A further decorative detail, often overlooked, unites many of the items under discussion: a small arrowhead motif that appears frequently on pieces dateable to the 1760s and 70s. These arrowheads are found most commonly in the corners of triangular and diamond-shaped facets on cut table-glass. They also appear, graded to fit the available space, on both gilded and enamelled scent bottles, where they often provide the only clue to a Giles attribution. On some examples, they appear exclusively on the upper shoulders of the bottle; on others they constitute virtually the entire scheme of decoration, centred on tiny dots of vitreous enamel.

In the absence of Giles's signature, one of four dessert plates decorated by him and passed down through generations of his family provides another incontrovertible link between his work on porcelain and glass. The plates were donated to the Victoria and Albert Museum in 1935 by Mrs Dora Grubbe, whose husband, John, was descended from the marriage of Giles's eldest daughter, Mary, to John Hall in 1763. The geometric gilt border applied to this one plate (Fig. 9), with its direct descent from Giles, is of cardinal importance because it also appears on glassware and enables further motifs to be definitively attributed to his workshop. This so-called 'Grubbe border' is also found on the bowls of several drinking glasses (Fig. 11) and around the shoulders of a blue globular guglet (Fig. 8) with a matching basin. The body of the guglet is also scattered with floral bouquets and sprays and its pouring rim is banded with acanthus scrolls. Virtually identical flowers by the same hand also appear on numerous items that were previously only tentatively attributed to Giles's atelier. Variations include cabbage roses, Turk's cap lilies and, notably, tulips with divergent petals typical of Giles-decorated porcelain. Acanthus scrolls of identical composition are also found on several decanters.

[FIGURE 8,9,11 OMITTED]

It is now proposed that Giles worked in at least three different media: gilding and two forms of polychrome enamelling, flat and vitreous. The latter, which gave greater depth and realism to the design, appears to have been applied by Giles exclusively to scent bottles.

Giles's floral and other designs in gold are also distinguished by their quality of execution. Once the gold had been applied, fired and burnished, meticulous detail was achieved by drawing through it with a steel point to articulate the finer elements of the design, such as petals, stamens, leaf veins and so on. The gilder perhaps derived this delicate technique, a form of engraving, from Giles's apprenticeship to a jeweller.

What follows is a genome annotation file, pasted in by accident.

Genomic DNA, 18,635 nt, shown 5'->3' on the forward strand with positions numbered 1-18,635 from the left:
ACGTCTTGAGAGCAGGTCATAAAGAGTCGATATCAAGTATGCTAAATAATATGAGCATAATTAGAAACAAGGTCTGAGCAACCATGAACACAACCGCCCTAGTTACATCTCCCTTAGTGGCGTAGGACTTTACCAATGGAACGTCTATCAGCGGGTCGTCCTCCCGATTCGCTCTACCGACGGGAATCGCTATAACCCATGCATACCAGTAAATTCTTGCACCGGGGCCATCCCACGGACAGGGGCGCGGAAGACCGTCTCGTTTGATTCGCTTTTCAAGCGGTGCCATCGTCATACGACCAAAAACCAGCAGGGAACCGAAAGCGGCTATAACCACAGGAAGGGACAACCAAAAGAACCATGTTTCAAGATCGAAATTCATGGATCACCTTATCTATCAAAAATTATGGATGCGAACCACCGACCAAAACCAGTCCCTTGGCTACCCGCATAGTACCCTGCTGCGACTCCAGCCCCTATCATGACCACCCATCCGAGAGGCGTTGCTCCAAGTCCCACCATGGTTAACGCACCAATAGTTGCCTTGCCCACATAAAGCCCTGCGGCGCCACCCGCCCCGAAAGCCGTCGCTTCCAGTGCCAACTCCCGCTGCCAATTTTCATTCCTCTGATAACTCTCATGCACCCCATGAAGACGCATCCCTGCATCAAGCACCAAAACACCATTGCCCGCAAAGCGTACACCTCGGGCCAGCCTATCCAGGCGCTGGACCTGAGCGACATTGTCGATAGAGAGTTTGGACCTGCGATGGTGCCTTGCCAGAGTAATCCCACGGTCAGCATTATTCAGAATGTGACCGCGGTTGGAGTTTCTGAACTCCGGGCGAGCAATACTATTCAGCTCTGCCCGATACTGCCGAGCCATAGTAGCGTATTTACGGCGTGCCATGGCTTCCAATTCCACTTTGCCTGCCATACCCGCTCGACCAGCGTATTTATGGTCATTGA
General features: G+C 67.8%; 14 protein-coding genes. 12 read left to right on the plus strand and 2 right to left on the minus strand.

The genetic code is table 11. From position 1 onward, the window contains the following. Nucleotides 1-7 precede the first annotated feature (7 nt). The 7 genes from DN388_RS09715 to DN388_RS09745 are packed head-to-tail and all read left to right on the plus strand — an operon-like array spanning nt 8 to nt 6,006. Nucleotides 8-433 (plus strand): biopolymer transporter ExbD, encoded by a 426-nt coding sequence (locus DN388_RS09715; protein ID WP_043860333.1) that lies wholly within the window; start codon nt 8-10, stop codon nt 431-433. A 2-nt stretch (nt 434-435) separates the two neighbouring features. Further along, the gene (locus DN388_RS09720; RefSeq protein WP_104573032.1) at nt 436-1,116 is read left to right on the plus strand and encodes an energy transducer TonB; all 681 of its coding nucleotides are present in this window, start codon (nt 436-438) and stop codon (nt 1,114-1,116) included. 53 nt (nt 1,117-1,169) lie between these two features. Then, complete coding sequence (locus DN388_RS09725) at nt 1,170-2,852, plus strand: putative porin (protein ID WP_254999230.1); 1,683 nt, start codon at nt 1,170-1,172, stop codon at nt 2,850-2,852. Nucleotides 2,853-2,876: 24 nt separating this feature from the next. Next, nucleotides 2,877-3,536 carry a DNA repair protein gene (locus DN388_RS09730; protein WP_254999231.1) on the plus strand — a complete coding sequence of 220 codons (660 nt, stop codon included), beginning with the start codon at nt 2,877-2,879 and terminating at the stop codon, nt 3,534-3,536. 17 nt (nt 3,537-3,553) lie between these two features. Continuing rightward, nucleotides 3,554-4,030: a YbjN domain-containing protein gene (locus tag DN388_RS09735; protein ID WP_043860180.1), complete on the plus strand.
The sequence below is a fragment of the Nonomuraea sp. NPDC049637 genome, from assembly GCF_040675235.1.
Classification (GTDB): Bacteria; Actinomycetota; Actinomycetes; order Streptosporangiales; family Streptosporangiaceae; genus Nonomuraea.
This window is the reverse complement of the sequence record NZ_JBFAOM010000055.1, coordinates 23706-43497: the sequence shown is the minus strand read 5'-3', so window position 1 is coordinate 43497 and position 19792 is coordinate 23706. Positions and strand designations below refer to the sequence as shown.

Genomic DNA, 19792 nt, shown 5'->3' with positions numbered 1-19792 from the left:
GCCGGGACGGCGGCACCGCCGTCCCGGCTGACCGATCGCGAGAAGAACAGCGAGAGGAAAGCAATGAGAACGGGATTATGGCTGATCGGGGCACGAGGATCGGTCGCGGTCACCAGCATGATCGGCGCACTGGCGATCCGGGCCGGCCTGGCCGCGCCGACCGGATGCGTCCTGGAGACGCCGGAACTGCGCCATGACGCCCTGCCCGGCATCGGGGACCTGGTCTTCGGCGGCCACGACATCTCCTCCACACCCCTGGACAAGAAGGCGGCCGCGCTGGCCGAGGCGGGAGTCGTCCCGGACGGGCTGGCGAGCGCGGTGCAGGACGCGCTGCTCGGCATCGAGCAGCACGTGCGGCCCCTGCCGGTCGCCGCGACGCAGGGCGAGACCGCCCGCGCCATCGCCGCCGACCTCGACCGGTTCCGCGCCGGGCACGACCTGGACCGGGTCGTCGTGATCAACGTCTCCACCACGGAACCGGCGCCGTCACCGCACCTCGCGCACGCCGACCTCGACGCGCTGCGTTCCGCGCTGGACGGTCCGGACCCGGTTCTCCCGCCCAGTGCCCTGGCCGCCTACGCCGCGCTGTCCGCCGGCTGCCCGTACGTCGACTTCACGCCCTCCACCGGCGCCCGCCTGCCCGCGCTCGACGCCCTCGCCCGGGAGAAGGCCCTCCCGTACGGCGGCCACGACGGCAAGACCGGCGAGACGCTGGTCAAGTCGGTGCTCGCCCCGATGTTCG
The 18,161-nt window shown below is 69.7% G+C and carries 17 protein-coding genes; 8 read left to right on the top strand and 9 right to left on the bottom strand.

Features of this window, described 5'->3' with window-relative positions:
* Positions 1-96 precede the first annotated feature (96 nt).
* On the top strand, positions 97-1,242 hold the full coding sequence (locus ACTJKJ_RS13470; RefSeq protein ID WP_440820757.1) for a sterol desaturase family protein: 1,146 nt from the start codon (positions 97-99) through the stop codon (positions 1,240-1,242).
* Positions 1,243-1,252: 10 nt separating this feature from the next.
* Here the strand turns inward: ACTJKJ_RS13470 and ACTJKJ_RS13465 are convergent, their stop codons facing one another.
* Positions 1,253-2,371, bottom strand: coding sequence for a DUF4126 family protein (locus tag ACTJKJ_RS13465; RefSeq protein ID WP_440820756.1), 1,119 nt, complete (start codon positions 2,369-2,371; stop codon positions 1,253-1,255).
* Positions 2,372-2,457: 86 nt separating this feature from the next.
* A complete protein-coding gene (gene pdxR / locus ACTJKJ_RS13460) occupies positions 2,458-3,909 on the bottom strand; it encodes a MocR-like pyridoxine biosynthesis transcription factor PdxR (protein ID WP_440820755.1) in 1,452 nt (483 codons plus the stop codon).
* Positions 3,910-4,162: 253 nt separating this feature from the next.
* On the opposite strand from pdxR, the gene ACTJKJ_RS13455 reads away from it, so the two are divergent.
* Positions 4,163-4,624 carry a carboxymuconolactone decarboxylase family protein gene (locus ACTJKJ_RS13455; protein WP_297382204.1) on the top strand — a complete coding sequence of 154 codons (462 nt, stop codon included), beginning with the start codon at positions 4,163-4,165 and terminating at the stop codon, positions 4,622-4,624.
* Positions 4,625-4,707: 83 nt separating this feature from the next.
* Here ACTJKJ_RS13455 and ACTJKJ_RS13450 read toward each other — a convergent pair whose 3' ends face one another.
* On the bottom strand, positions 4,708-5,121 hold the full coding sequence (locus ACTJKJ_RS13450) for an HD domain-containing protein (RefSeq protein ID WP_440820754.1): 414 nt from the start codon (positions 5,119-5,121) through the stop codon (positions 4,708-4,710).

Giles's work on glass is also remarkable for its diversity. Apart from pairs and sets, virtually no two pieces appear to share precisely the same design. He decorated glass of at least six colours: clear, opaque and opaline white, green, amethyst and several shades of blue. He also worked on virtually every form of vessel, large and small, from salts and cruets to beakers to candelabra, and from tureens to rosewater sprinklers. He also decorated at least six decanter shapes and numerous forms of vase.

In spite of the stylistic links between Giles's designs on porcelain and glass, differences in their execution make it clear that he employed different staff to paint each material. Game birds, for example, are common to both, but the manner of their execution differs markedly. Such disparities cause doubt among some as to the extent of Giles's role as a glass decorator. John Sandon, a leading authority on early

English porcelain, even suggests that Giles might have commissioned his gilt designs on glass from another workshop. (12) Indeed, he further doubts that Giles decorated any of the gold-capped scent bottles with polychrome enamels now widely assigned to him, preferring a more vague attribution to 'Bilston/South Staffordshire'.